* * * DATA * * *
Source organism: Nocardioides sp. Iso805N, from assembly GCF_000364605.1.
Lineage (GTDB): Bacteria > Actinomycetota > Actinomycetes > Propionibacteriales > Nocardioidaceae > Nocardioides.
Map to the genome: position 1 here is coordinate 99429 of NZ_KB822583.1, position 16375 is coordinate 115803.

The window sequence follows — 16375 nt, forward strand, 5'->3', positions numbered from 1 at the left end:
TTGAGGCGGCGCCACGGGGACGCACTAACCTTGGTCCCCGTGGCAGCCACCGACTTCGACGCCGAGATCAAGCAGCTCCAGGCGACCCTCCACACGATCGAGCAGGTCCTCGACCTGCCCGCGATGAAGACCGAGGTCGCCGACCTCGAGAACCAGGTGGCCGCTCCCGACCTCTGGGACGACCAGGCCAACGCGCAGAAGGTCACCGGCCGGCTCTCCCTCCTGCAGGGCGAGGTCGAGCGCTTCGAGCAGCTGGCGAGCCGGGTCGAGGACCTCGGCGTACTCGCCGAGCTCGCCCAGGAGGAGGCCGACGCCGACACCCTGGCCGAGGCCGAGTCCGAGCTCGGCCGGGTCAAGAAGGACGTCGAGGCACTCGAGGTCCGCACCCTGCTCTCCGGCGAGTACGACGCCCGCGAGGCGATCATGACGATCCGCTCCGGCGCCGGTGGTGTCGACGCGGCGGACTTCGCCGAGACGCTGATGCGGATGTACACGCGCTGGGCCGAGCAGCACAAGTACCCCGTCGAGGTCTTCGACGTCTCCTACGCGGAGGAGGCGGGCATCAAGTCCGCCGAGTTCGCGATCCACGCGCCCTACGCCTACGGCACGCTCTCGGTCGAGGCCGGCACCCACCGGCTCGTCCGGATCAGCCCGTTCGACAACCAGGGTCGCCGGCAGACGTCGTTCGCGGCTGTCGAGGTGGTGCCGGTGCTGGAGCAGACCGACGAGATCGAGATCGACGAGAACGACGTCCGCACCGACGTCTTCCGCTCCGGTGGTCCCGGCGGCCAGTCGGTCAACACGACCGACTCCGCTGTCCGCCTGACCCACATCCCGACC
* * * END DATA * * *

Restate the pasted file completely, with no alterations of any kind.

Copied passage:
Source organism: Nocardioides sp. Iso805N, from assembly GCF_000364605.1.
Lineage (GTDB): Bacteria > Actinomycetota > Actinomycetes > Propionibacteriales > Nocardioidaceae > Nocardioides.
Map to the genome: position 1 here is coordinate 99429 of NZ_KB822583.1, position 16375 is coordinate 115803.

The window sequence follows — 16375 nt, forward strand, 5'->3', positions numbered from 1 at the left end:
TTGAGGCGGCGCCACGGGGACGCACTAACCTTGGTCCCCGTGGCAGCCACCGACTTCGACGCCGAGATCAAGCAGCTCCAGGCGACCCTCCACACGATCGAGCAGGTCCTCGACCTGCCCGCGATGAAGACCGAGGTCGCCGACCTCGAGAACCAGGTGGCCGCTCCCGACCTCTGGGACGACCAGGCCAACGCGCAGAAGGTCACCGGCCGGCTCTCCCTCCTGCAGGGCGAGGTCGAGCGCTTCGAGCAGCTGGCGAGCCGGGTCGAGGACCTCGGCGTACTCGCCGAGCTCGCCCAGGAGGAGGCCGACGCCGACACCCTGGCCGAGGCCGAGTCCGAGCTCGGCCGGGTCAAGAAGGACGTCGAGGCACTCGAGGTCCGCACCCTGCTCTCCGGCGAGTACGACGCCCGCGAGGCGATCATGACGATCCGCTCCGGCGCCGGTGGTGTCGACGCGGCGGACTTCGCCGAGACGCTGATGCGGATGTACACGCGCTGGGCCGAGCAGCACAAGTACCCCGTCGAGGTCTTCGACGTCTCCTACGCGGAGGAGGCGGGCATCAAGTCCGCCGAGTTCGCGATCCACGCGCCCTACGCCTACGGCACGCTCTCGGTCGAGGCCGGCACCCACCGGCTCGTCCGGATCAGCCCGTTCGACAACCAGGGTCGCCGGCAGACGTCGTTCGCGGCTGTCGAGGTGGTGCCGGTGCTGGAGCAGACCGACGAGATCGAGATCGACGAGAACGACGTCCGCACCGACGTCTTCCGCTCCGGTGGTCCCGGCGGCCAGTCGGTCAACACGACCGACTCCGCTGTCCGCCTGACCCACATCCCGACC